Increasing Cost-Effective Readiness for the U.S. Air Force by Reducing Supply Chain Variance

Technical Analysis of Flying Hour Program Variance

by Patrick Mills, Sarah A. Nowak, Peter Buryk, John G. Drew, Christopher Guo, Raffaele Vardavas

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Research Questions

  1. What are the causes of flying hour program variance?
  2. What are the potential effects of flying hour variance on cost and readiness?
  3. What are the relative sizes of these effects?
  4. What are the policy options to reduce flying hour program variance, and/or to mitigate its negative effects?

The Air Force spends about $4 billion annually to buy and repair spare parts for aircraft. One way to reduce these costs is to improve the accuracy of demand forecasts: Demand that runs lower than forecast levels results in excess parts; demand that runs higher results in shortages and reduced readiness. One way to improve spare part demand forecasts is to reduce the flying hour variance — the difference between the number of flying hours that are forecast and the number that are actually flown. RAND researchers were asked to gauge the potential effect of flying hour variance on cost and readiness and identify policy options to rectify problems identified. They determined that although flying hour program variance resulted in a substantial opportunity cost, its effect on enterprise-level financial cost and readiness was relatively small. The Air Force is taking steps to reduce variance in the flying hour program, and researchers endorsed that effort. However, they indicated that other factors had much greater influence and should be dealt with to make significant reductions in the overall variance.

Key Findings

Understanding the various sources of flying hour program (FHP) variance is key to crafting policy solutions to the causes.

  • Simple planning error is one source of uncertainty in predicting flying hours in a given year. Another is external causes, such as congressional action. A third source involves Air Force decisions made after the original flying hour program is set; this issue appears to be the most problematic and frustrating for supply chain managers. Examples of this are wide-scale flying hour cuts and combat aircraft reductions. Such changes in course are among the most disruptive examples identified and are sometimes large enough to register in enterprise-wide error metrics.

FHP variance causes negative, though usually modest, downstream effects on the supply chain.

  • Underflying, for example, can incur opportunity costs (leaving money on the table in the budget process). It can also incur financial costs (around $2–4 million annually in holding costs for unneeded inventory). Overflying, on the other hand, can contribute to readiness problems.

Some individual programs do experience large FHP variance and downstream effects.

  • Planners can be caught off guard when sudden, radical changes to a fleet's flying hour forecast appear, with little or no communication as to why, and with little opportunity to communicate the downstream effects, such as canceled contracts.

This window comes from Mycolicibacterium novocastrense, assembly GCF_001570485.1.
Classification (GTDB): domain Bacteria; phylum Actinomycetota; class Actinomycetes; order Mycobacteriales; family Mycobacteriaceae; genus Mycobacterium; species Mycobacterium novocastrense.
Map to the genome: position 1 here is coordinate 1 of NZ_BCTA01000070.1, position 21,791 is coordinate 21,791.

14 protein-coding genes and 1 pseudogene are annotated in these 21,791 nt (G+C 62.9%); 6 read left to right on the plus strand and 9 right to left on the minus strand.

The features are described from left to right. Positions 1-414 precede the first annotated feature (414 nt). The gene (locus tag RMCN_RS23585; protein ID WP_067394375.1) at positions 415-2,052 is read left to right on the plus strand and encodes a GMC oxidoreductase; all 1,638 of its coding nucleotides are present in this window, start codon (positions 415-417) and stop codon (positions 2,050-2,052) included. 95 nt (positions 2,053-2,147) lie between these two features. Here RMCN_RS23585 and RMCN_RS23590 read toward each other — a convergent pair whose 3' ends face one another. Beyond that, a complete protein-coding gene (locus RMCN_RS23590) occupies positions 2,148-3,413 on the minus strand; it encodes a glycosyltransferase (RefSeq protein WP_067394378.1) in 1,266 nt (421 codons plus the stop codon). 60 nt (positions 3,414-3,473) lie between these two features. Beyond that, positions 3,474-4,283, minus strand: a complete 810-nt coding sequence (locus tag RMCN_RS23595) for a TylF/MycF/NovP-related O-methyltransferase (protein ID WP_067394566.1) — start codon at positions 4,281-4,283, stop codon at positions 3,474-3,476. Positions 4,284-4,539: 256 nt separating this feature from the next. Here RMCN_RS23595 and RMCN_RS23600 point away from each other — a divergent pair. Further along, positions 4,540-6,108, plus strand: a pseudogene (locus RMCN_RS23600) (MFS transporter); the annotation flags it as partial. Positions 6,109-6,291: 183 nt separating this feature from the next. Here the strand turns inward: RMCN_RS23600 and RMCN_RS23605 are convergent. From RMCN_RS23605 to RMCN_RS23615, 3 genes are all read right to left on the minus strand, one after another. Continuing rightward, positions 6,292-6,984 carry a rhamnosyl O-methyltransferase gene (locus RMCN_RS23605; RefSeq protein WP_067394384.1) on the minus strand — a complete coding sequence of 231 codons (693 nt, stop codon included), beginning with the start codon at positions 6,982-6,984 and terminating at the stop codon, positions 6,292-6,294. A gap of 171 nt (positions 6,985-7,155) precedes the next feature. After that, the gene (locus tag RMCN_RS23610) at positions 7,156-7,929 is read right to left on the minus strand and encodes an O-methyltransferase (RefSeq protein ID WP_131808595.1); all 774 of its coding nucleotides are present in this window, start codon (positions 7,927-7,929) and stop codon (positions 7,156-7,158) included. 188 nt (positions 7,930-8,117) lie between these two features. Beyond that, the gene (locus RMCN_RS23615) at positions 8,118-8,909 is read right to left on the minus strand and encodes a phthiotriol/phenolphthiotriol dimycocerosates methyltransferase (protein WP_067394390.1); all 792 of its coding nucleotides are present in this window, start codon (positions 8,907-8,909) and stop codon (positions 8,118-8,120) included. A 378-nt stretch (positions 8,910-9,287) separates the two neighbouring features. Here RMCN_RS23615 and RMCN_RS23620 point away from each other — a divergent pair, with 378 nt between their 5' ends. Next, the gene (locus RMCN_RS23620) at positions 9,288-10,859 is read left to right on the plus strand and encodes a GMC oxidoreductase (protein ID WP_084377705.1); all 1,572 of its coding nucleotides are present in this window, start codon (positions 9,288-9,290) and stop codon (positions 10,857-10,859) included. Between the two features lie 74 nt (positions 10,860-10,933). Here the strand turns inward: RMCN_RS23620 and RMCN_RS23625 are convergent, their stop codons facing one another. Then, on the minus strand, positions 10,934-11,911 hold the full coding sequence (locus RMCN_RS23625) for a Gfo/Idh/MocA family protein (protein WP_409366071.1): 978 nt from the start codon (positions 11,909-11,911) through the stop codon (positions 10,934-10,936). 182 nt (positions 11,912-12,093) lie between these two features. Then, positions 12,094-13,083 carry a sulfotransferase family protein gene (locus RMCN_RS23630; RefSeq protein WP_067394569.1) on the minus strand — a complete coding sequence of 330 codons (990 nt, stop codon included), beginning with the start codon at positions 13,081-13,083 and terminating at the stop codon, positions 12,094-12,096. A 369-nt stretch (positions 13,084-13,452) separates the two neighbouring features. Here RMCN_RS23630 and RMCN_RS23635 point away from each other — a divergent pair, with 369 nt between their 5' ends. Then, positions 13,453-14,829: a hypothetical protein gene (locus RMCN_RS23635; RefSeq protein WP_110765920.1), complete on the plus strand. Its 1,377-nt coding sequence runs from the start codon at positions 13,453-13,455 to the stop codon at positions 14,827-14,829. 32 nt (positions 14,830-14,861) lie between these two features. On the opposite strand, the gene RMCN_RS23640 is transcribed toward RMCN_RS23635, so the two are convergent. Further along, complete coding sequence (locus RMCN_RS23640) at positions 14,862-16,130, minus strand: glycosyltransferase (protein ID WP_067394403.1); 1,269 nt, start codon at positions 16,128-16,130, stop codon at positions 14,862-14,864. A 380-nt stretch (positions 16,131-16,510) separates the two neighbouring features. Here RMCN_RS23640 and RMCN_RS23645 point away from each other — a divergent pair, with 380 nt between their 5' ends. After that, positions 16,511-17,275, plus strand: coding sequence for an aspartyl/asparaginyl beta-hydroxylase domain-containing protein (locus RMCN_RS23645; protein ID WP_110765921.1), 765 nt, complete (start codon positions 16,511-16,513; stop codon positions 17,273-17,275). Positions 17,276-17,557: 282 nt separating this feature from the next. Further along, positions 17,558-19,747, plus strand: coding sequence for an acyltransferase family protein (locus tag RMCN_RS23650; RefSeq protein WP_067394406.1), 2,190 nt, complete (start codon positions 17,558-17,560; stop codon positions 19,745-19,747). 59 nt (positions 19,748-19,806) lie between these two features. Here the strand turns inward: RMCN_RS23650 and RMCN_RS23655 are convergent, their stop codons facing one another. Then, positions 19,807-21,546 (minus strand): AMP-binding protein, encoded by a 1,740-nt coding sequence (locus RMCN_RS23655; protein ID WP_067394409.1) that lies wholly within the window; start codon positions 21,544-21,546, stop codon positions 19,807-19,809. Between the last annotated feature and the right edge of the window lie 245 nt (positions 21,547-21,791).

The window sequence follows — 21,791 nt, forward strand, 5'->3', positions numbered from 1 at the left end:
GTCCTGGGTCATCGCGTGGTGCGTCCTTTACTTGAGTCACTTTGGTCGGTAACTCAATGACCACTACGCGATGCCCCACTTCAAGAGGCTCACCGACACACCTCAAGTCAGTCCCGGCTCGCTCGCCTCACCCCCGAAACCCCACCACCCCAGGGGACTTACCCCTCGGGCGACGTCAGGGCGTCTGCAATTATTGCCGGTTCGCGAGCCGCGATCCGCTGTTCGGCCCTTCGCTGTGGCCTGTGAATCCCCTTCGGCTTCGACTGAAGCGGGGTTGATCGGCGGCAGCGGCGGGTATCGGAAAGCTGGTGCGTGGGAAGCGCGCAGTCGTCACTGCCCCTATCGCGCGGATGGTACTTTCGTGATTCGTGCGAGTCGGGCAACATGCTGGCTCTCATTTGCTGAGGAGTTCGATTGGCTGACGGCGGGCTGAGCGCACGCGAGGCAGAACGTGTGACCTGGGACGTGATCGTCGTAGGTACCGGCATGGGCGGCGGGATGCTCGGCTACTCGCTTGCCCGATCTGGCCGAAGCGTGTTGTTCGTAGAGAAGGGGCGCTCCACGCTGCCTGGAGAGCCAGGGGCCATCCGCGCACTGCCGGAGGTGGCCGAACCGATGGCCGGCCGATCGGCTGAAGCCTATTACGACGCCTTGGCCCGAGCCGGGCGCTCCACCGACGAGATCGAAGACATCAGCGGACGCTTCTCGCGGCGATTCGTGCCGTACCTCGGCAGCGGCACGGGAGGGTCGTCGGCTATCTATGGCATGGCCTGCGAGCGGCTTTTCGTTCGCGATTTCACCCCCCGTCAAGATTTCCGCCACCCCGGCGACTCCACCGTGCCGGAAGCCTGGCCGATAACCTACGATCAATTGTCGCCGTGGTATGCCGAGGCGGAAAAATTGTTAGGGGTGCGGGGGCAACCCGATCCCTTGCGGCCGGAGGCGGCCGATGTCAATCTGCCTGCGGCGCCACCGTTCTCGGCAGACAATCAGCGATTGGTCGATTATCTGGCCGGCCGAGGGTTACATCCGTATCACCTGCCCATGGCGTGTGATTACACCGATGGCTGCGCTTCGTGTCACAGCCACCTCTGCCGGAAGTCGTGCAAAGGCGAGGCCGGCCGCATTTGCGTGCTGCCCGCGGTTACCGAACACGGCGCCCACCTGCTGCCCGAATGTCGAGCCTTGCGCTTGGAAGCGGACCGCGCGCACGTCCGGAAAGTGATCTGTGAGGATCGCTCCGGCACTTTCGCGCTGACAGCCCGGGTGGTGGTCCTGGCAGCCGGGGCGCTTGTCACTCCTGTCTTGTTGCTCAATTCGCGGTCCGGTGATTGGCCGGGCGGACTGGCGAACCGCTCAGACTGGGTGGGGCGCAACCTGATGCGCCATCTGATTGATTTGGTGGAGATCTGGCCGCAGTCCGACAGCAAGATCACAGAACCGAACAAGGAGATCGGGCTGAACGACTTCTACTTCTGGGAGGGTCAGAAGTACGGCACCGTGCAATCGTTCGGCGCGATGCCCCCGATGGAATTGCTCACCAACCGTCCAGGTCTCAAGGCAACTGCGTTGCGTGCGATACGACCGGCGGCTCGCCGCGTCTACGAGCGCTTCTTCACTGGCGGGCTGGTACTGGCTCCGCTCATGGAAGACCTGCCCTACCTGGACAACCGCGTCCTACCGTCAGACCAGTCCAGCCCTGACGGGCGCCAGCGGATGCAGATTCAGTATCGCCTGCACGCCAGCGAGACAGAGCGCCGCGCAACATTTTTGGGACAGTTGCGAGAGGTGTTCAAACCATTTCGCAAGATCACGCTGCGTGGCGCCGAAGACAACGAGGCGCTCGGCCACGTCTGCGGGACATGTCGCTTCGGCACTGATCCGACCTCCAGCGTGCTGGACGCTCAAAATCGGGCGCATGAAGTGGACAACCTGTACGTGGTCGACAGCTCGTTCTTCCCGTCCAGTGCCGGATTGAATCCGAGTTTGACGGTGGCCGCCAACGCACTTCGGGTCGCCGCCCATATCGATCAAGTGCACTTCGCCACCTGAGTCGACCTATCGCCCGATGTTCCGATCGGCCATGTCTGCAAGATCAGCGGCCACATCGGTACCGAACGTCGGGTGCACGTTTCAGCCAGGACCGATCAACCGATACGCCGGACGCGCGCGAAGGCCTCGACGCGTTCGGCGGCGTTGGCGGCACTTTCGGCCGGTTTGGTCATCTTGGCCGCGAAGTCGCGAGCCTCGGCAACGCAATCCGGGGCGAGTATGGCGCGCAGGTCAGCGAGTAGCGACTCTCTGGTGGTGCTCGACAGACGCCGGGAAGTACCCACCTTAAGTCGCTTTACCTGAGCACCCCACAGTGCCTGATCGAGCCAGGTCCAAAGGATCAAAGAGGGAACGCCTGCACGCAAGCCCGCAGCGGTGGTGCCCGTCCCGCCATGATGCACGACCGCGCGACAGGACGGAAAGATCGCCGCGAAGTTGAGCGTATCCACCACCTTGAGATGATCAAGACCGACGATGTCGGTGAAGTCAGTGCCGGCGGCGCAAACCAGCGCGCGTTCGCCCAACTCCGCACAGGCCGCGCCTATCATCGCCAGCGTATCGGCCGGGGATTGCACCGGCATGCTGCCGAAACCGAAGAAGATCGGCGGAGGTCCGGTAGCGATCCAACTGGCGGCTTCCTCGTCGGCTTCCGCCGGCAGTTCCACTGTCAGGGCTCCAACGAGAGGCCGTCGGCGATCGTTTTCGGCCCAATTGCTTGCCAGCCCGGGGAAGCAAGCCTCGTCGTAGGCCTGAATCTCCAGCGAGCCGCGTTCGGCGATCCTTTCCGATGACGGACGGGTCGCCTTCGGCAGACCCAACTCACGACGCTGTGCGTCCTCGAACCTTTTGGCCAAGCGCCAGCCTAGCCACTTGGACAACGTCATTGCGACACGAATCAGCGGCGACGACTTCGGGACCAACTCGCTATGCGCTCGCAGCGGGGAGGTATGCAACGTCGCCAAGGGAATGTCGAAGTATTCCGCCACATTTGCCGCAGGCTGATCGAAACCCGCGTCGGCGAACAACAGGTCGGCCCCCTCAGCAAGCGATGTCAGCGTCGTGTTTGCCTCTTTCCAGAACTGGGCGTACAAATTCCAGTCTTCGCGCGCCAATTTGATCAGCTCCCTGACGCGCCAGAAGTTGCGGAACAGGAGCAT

Improved flying hour planning would not significantly improve enterprise-level spare parts forecasting.

  • Flying hours are generally poor predictors of actual removals, and the Air Force bases its flying-driven parts forecasts primarily on that single variable. Better coordination and communication could help avoid many of the program-level perturbations experienced recently, but further efforts to reduce FHP variance may not have an observable effect on enterprise-level forecast accuracy because of the inherent underlying uncertainty.

Recommendations

  • Already-implemented (essentially zero-cost) changes to the flying hour program planning process should be maintained. Such changes would mostly address simple planning error.
  • Efforts to support, extend, and improve integration and communication should be continued. Improved communication and integration should help avoid surprises and also potentially mitigate shortsighted decisions.
  • Management mechanisms that could dampen the downstream volatility caused by flying hour program variance should be considered. Managers could incorporate uncertainty into their decisions. If personnel upstream and downstream communicate clearly and regularly, they should be able to, collectively, reach decisions that are least cost to the Air Force.
  • A holistic approach to improving spare parts forecasts should be continued. If the Air Force can improve its spare parts forecasting using information system solutions, this might allow managers to better calibrate spare parts decisionmaking, thus realizing benefits to readiness and cost-effectiveness.

Table of Contents

  • Chapter One

    Introduction

  • Chapter Two

    Background

  • Chapter Three

    Quantifying the Negative Effects of Flying Hour Program Variance

  • Chapter Four

    Conclusions and Recommendations

  • Appendix A

    Simulation Tool for DLR Decisions

  • Appendix B

    Additional Data on Flying Hours and Removals

Research conducted by

The research reported here was commissioned by the Air Force Sustainment Center and conducted by the Resource Management Program within RAND Project AIR FORCE.

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